Monday, July 12, 2010

Milkweed mayhem

Houston, we have a problem!!

The common milkweed (asclepias 'syriaca') is a major disaster.

First off, now that they are blooming on their 5-6' stalks, the only 'pollinator' they attract are Japanese beetles. The plants are heavy with them.

Second off, the stalks are prone to being blown down by wind or pushed down by heavy rainfall.

And third (and this is something everyone considering planting them should be WARNED OF) is that they are pervasive. Last year I had 2 seedlings with no where to put them so temporarily healed them in the stump bed and the crab bed. When they came up this Spring I dug them up and put them in the ring bed.

In a couple of weeks, I dug them up again (from the stump & crab bed) and composted them. And again. And again. It seemed that no matter how deeply I dug, how carefully I sifted the soil, new sprouts come up from roots that travel down to China.

Now when I see sprouts, I paint them with full-strength Kilz-all herbicide. I WILL get them out of the stump/crab beds.

As for my previous post where I mentioned I would be removing them from the ring bed, I'm now forewarned. I will not try to dig them up lest I sever/stimulate the roots. I will cut them down instead and begin a regiment of Kilz-all directly to each stalk. It may take some time to do the job, but they will be removed! For the moment, however, I've cut off all their tops/flowers to thwart the beetles.

Don't you just HATE it when something you dreamed of turns out to be a garden nightmare?

As for the asclepias incarnata & asclepias 'ice ballet' - they seem well behaved, beautiful, attracting bees by the bushel and smell like heaven. They can stay. But I'll keep an eye on them too.


  1. Aren't monarch butterflies attracted to milkweed, too?

  2. Hello Peter! Yes, milkweeds are the host plants for monarchs, the larvae eat the leaves. If I take out all of this common milkweed, I would still have 3 very large plantings for bees & butterflies of the other (better behaved) varieties, ones that Japanese beetles ignore.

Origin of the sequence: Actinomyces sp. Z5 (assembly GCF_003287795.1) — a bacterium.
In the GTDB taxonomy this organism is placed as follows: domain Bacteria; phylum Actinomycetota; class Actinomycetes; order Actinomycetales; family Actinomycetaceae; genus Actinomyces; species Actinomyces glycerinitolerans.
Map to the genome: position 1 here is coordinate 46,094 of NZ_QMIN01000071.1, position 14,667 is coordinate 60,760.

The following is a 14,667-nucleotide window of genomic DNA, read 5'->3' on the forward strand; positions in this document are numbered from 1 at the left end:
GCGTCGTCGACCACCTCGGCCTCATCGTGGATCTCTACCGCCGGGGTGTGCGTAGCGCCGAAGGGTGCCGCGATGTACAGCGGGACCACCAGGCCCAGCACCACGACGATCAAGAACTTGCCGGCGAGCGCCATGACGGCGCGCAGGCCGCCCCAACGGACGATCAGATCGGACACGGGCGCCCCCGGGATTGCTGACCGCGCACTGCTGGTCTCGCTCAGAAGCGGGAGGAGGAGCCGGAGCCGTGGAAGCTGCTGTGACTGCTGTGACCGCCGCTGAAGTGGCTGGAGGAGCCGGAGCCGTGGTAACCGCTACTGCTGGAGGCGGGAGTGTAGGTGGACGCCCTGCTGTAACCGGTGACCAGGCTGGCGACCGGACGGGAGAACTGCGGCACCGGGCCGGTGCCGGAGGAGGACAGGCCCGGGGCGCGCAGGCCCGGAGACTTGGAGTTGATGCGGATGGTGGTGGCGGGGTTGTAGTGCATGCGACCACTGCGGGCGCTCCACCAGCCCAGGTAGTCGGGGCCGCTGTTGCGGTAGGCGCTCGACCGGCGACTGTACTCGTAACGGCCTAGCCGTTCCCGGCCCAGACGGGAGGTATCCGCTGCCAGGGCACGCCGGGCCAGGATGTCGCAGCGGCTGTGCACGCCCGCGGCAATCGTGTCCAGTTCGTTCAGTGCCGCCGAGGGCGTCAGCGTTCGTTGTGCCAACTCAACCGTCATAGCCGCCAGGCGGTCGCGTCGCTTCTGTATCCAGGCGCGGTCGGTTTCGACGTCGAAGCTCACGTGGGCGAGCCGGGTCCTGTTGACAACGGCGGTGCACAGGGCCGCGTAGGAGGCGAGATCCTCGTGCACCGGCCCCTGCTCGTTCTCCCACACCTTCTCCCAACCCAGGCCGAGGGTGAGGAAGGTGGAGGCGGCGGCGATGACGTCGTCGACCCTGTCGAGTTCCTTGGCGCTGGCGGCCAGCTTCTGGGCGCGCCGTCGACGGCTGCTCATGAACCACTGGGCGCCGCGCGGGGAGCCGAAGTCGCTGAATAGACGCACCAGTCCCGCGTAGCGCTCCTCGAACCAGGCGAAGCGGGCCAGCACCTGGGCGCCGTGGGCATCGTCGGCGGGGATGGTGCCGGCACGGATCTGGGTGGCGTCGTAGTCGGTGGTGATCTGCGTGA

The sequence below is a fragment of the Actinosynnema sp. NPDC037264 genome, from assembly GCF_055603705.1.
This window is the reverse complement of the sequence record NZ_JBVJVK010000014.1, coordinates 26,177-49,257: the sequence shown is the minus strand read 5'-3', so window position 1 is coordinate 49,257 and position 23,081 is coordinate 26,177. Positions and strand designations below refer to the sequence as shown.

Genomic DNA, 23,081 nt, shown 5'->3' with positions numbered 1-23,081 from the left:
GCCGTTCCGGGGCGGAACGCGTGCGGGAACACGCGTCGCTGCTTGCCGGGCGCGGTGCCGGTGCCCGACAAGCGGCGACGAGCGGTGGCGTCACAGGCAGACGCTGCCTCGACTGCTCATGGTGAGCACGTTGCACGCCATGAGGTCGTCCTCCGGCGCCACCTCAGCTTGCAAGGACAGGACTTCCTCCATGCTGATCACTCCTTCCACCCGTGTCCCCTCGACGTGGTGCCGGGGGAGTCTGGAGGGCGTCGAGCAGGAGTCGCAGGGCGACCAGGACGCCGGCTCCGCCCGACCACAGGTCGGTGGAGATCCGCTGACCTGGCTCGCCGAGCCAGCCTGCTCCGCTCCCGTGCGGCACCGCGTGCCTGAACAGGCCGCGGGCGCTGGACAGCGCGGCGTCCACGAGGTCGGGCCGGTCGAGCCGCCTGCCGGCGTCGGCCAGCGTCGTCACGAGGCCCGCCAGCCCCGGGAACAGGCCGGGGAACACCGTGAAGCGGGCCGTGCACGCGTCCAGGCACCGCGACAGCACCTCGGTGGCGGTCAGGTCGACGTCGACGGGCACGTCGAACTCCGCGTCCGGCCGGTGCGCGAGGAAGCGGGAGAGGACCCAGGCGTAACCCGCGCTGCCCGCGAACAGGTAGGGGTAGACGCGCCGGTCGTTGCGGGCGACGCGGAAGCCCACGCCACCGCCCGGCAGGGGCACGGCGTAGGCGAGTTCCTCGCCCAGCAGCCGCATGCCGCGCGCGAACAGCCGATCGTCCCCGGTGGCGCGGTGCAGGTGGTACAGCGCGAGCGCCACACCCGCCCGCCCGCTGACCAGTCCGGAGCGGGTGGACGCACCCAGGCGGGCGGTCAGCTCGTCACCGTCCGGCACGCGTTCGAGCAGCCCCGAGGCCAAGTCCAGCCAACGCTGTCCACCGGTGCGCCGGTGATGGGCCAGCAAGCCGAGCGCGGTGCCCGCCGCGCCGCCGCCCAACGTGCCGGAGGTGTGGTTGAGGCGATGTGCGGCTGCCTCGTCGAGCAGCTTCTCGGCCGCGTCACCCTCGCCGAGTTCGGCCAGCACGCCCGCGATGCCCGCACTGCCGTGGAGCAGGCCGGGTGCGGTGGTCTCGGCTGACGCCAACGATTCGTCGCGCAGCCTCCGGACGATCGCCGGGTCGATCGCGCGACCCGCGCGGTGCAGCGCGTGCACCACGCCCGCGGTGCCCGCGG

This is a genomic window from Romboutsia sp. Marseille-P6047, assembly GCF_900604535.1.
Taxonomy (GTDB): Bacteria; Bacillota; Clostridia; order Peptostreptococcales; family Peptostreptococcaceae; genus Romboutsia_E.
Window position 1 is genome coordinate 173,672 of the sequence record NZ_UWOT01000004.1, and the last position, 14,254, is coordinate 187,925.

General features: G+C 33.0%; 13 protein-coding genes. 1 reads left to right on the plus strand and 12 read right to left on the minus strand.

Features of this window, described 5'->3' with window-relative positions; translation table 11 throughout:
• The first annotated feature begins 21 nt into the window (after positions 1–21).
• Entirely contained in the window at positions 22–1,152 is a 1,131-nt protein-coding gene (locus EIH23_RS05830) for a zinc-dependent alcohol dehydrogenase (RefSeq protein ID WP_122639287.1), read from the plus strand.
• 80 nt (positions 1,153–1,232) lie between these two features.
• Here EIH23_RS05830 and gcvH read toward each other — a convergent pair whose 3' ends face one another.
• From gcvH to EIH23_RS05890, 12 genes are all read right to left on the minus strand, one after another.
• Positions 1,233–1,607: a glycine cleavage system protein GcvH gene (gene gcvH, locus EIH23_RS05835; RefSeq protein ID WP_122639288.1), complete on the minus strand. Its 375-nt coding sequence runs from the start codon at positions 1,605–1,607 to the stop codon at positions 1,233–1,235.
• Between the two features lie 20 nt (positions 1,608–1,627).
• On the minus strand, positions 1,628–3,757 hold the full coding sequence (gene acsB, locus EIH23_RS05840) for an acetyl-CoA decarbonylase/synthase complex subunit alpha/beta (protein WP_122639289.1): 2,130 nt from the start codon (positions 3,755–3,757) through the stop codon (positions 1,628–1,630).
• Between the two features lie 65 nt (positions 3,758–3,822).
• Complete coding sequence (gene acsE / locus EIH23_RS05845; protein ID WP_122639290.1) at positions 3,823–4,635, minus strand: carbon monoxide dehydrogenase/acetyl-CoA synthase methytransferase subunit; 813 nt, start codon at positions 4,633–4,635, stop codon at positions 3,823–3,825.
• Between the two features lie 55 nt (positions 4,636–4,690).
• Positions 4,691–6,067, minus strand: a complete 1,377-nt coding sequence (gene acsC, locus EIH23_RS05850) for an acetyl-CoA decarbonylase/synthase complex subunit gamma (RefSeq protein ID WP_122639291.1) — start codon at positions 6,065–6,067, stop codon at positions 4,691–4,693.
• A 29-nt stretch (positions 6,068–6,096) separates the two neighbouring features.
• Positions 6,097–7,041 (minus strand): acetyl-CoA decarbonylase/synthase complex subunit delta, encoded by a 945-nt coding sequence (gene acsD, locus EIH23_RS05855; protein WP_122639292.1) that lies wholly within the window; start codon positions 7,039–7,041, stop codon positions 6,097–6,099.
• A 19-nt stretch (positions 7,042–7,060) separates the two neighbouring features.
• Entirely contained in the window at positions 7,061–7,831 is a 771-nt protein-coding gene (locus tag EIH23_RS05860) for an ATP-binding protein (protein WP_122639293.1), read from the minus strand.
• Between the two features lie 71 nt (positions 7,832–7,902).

Last year I had 2-3 monarchs. This year, just 1. They just don't seem to be many around this area and that's a shame. :-(

  3. I'm really behind with visiting blogs, and now that I have a bit of spare time I find huge BUGS on every North American blog!

  4. Linda - it's not the size of Jap beetles, it's the numbers that are scary. *knock wood* I don't have as many this year as previous years. Still, one must be vigilant and patrol with a jar of soapy water. Sounds like you don't have this problem in your garden. What luck!

  5. Oh, dear! I have a small stand of these in my front flower bed. I cut them back to get them bushier, and they haven't bloomed yet. I haven't had them spread far yet. I normally refuse to grow plants that do. I'll be sure not to let it go to seed, and was planning on pulling the stalks out that go beyond where I want them. Hmm, I wonder if I should put some kind of root barrier around the ones I want to try to grow. I'll consider myself warned, though, and you can say you told me so if I decide I want to get rid of them.

  6. Hi Sue. Since I cut mine down, I sprayed the ends of the open stalks with herbicide. The ground itself is just to hot and baked to temp me to dig out the roots right now.

    I found this link How to kill milkweed which shows how difficult it may be.

    Do you have any other varieties of milkweed, like the incarnata? I find that I am liking them very much and the bees go crazy for them. I experimented on one stand - I cut off the dead flowers and seed pods to see if they might rebloom. I left the other 2 stands alone.


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